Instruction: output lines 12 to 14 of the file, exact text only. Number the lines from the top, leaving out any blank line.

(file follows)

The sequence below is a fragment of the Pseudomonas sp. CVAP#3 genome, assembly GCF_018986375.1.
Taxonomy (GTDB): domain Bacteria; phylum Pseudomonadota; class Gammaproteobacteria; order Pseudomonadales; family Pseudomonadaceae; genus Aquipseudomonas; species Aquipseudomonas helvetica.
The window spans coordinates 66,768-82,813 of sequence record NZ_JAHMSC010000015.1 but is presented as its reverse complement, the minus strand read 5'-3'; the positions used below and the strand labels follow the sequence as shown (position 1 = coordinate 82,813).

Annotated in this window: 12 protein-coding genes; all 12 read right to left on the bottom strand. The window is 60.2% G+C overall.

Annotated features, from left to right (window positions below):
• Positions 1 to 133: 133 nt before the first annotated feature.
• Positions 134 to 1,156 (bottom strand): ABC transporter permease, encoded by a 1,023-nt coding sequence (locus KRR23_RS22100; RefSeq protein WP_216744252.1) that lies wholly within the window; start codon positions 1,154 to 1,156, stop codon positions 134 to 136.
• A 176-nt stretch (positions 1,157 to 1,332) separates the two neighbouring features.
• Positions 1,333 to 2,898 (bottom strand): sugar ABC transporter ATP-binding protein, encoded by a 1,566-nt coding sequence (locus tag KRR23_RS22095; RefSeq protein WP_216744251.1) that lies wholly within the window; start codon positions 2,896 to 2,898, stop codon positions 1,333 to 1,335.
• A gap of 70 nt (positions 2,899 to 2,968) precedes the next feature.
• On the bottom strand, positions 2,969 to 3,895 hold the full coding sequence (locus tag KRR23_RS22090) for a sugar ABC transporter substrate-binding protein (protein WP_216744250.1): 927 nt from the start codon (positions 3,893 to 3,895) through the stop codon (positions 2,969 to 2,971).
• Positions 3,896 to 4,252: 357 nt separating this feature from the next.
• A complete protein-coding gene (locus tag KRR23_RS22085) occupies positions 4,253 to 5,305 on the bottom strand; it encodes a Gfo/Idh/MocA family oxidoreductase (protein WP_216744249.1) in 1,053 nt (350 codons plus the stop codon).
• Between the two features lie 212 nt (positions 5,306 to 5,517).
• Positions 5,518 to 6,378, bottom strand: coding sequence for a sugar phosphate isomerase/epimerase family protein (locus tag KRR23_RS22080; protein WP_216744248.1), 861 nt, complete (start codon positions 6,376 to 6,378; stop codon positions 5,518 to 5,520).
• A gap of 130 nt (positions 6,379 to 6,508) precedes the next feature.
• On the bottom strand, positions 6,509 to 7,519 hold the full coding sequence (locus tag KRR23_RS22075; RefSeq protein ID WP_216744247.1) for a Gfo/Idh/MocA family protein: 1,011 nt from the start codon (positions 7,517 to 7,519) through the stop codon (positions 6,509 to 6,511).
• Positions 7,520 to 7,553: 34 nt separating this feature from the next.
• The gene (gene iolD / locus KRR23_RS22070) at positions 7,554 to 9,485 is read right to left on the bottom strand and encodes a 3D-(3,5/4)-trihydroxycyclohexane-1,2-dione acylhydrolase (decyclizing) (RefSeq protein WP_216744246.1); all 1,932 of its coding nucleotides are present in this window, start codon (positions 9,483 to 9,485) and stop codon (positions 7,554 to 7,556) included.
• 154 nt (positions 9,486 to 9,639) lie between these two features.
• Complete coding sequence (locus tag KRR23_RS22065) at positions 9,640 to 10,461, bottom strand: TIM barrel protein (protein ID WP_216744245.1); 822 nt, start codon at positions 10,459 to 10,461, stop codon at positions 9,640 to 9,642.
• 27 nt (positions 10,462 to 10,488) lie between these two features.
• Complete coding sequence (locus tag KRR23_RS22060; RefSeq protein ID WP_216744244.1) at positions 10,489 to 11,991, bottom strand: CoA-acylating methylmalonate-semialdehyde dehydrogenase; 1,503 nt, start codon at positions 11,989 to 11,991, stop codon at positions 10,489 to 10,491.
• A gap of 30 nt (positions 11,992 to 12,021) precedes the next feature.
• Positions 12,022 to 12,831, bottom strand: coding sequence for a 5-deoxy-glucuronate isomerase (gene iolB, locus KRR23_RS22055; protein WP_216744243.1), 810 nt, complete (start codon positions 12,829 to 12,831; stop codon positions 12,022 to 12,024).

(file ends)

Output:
• Positions 3,896 to 4,252: 357 nt separating this feature from the next.
• A complete protein-coding gene (locus tag KRR23_RS22085) occupies positions 4,253 to 5,305 on the bottom strand; it encodes a Gfo/Idh/MocA family oxidoreductase (protein WP_216744249.1) in 1,053 nt (350 codons plus the stop codon).
• Between the two features lie 212 nt (positions 5,306 to 5,517).